Over the next 90 days, the two laid the foundation for Panasonic’s revival. Homma spent long hours dissecting the finances of Panasonic’s 88 divisions, separating the strong from the weak. For inspiration he turned to IBM’s turnaround artist, Louis Gerstner, whose book, Who Says Elephants Can’t Dance?, he read three times, underlining key passages in red. In the end, Homma and Tsuga discovered that a full third of the business lines were losing money. “We understood we had a lot of issues we had to resolve in a very short time,” says Homma. “We had to change direction more drastically.”
Since not just TVs but many of the company’s trademark products were also struggling, Tsuga realised that Panasonic had to pivot away from consumer electronics in order to survive. It had to remake its entire DNA. “I said we are the loser in the area of digital consumer products,” he recalls. “First I had to say we would no longer pursue such [businesses]. That was the beginning.”
Tsuga and Homma visited the business units one by one. Managers in charge of money-losing operations were given a mandate: Shape up. Tsuga regularly reveals the financial position of every division so that its managers can see how they are performing compared with their peers. “Every quarter—who is making money, who is losing money,” says Homma. “I think this kind of way we can realise serious financial discipline.”
Many businesses didn’t make the cut. In 2013, Panasonic agreed to merge its system-chip operation with Fujitsu’s and sell 80 percent of its health care business to private equity firm KKR for $1.7 billion. It stopped making smartphones, optical disks and circuit boards, and offloaded businesses in IT services and logistics. By the time all of the merging, selling and closing was done, the number of business divisions within the company had been reduced by nearly 60 percent, to 37. Those were further bundled into four main units, each topped by a senior manager. “Making everything simpler is my policy,” says Tsuga.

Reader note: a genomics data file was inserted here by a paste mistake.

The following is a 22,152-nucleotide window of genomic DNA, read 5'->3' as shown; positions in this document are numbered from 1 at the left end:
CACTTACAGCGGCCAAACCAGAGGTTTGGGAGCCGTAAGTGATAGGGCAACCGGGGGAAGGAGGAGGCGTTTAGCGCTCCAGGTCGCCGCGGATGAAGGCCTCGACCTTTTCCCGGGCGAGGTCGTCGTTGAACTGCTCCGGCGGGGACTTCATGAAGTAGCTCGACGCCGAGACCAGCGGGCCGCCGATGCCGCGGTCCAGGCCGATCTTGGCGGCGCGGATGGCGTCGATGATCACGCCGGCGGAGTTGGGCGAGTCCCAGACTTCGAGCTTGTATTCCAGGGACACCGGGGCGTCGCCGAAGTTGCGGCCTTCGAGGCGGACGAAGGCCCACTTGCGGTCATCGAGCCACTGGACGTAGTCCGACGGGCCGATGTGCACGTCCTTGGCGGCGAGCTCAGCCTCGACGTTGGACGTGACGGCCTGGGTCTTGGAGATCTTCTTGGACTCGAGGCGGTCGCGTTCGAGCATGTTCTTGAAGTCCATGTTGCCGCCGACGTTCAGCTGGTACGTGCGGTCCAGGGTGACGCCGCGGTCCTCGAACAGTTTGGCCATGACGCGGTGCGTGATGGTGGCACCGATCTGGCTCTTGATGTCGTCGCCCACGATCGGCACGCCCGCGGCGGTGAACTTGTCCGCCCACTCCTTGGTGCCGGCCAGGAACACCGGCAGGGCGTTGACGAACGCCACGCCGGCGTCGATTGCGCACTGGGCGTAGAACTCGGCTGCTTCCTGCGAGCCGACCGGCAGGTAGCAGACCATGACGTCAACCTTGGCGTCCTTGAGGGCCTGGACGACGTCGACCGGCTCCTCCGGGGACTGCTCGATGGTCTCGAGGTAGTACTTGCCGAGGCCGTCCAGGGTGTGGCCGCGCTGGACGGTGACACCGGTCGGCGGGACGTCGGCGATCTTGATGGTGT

He applied that principle to his own office as well. The staff at the headquarters—a gated compound of squat, low-rise buildings made distinct only by a statue of American inventor Thomas Edison—had swollen to 7,000 employees. Tsuga saw the headquarters as a bloated impediment to efficiency, where deskbound paper-pushers clogged decision making. So he reassigned nearly all of the staff to the company’s operating units. Today a mere 130 employees remain on his staff. “If the team becomes small, then we can change, go [ahead] quickly, change quickly,” he explains.
None of these changes endeared Tsuga and his top executives to the staff. “All employees saw me as one of the devils,” says Homma. Nor did the market always appreciate their strategy. With great bitterness Homma recalls one day in October 2012 when the company announced another massive loss and some of its restructuring plans: “The reaction was not so happy. I can’t forget one analyst said, ‘Homma-san, this kind of mid-term plan even a high school student can make’.” He calls the day “a nightmare.”
(This story appears in the 08 July, 2016 issue of Forbes India. To visit our Archives, click here.)